Well, I think those are very insightful, and definitely things that we need to consider engaging online, right? The fact that this is not a replacement for in person, right communication, and all the different considerations that go along with that all the different social roles of engagement, and that practice makes perfect.
Yes, absolutely. Absolutely. And, and, and to know, that, you know, is also as there are safety issues involved, and it's important to really, you know, make sure that, you know, we we take a connection one step at a time, you know, and that we don't have to rush it, you know what I mean? Even if we even if we get really excited, we don't have to rush it, you know, and we can kind of get to know that person over time. Do you find that when people you work with, do end up making that leap to do in person relationship? Do you find that they often feel like it was, it went better than expected? Absolutely. And I think that, you know, it is hard to make that leap, and everyone does it in the same time period. But I think if you also have the see a group that you're part of where you were doing something like, you know, I remember one person I one time ago, I worked with, you know, was doing, you know, Dungeons and Dragons and things like that, and other different other different kinds of elements. You know, if you can kind of identify, let's say, you're part of a group and you have an activity online that you've been doing, when you go in person, you do that activity, that can be a great transition, you know, because you've already done it in law online, so you have some practice with it. And you know, a little bit about the personalities. So that can be a really great way to to get some help. And then, like, would it also be fair to say that like, another good maybe transitionary reverse segue, as opposed to like, cold, basically going into a cold relationship? Yeah. Well, what a good segue be maybe doing something where less talking would be expected in the given setting? Like, yeah. That's absolutely the case. Yeah. Hmm. All right.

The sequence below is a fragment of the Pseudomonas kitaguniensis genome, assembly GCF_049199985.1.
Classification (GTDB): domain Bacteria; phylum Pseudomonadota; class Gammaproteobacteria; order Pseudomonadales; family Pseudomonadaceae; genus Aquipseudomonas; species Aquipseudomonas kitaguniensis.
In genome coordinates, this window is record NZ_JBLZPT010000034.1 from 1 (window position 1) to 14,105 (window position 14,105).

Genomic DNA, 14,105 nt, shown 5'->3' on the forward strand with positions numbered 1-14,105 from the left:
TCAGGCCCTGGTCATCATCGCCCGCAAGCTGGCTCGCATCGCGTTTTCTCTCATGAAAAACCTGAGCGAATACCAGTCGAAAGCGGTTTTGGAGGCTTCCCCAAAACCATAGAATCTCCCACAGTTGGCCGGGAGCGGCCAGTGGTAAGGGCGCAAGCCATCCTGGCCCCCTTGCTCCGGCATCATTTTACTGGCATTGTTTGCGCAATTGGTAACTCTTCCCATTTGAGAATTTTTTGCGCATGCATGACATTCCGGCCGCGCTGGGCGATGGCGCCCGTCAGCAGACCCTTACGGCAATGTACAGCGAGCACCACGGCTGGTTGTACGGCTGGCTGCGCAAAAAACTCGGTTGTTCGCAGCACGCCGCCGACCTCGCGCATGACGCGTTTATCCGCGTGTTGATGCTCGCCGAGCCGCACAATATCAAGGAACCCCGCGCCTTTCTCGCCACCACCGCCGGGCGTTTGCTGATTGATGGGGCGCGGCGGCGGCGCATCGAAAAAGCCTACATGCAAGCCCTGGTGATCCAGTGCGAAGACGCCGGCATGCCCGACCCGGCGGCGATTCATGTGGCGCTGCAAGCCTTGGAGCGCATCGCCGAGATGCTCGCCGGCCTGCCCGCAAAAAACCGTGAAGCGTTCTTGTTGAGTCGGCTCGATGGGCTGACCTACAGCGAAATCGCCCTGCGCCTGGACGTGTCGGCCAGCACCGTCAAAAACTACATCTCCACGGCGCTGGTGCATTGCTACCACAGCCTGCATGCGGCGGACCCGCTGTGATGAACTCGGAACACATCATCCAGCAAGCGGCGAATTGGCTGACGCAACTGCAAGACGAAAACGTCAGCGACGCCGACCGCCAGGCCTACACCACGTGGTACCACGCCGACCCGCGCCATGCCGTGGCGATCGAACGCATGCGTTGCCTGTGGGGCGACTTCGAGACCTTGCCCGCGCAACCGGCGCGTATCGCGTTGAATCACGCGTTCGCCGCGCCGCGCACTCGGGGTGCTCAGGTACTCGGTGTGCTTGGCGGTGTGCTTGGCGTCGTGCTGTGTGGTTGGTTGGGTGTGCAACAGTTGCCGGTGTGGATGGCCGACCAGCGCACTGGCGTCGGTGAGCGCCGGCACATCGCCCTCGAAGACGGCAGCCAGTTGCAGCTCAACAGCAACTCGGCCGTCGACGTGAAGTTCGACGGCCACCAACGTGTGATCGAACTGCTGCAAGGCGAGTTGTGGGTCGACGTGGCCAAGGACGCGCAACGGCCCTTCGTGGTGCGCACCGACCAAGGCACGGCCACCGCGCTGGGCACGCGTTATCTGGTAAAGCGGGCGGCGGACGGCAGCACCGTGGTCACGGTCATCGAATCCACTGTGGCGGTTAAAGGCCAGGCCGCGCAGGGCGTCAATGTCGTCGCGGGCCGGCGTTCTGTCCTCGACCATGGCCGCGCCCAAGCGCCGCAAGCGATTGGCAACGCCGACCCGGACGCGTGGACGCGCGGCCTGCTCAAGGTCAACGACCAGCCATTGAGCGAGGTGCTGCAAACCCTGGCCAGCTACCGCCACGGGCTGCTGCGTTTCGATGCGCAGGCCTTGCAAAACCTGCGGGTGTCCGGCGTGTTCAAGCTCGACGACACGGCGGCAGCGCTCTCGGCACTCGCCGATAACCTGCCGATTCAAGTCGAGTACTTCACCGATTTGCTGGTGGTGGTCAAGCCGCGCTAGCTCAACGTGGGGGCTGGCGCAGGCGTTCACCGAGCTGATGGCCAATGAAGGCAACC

Yeah, go ahead.
where can our listeners find you online? How can they connect best with you?
Well, there's a they can call me directly but they're also online. There is my website is Benjamin Meyer lcsw, w calm, so they can call me there, they can contact me via email. And they also will find my phone number. And the best email to reach me at is Benjamin Meyer at learn differently, that hushed calm, which is a HIPAA compliant email so they can email me directly there as well. Awesome.
Thank you again, so much for being here today. Benjamin, is there anything else at all that you want to share with everybody today?
Just the idea that, you know, I think it's, it's like anything, it's a skill that you develop, you know, with practice, and there's a balance that you develop with practice, and I think it can be done and I think it's, it's very possible. So I just want to I just want to show that. It's lots of be positive about it with it as well. Yeah.
Well, thank you again for taking time to be here today, Benjamin.
Thank you for having me. Appreciate it.
Now, we would love to hear from you.
Do you have questions? Do you have ideas? Do you have an opinion? Do you think we missed something?
Let's have a discussion in the comments below or head over to the Autism in Action Facebook group. We would love to hear from you!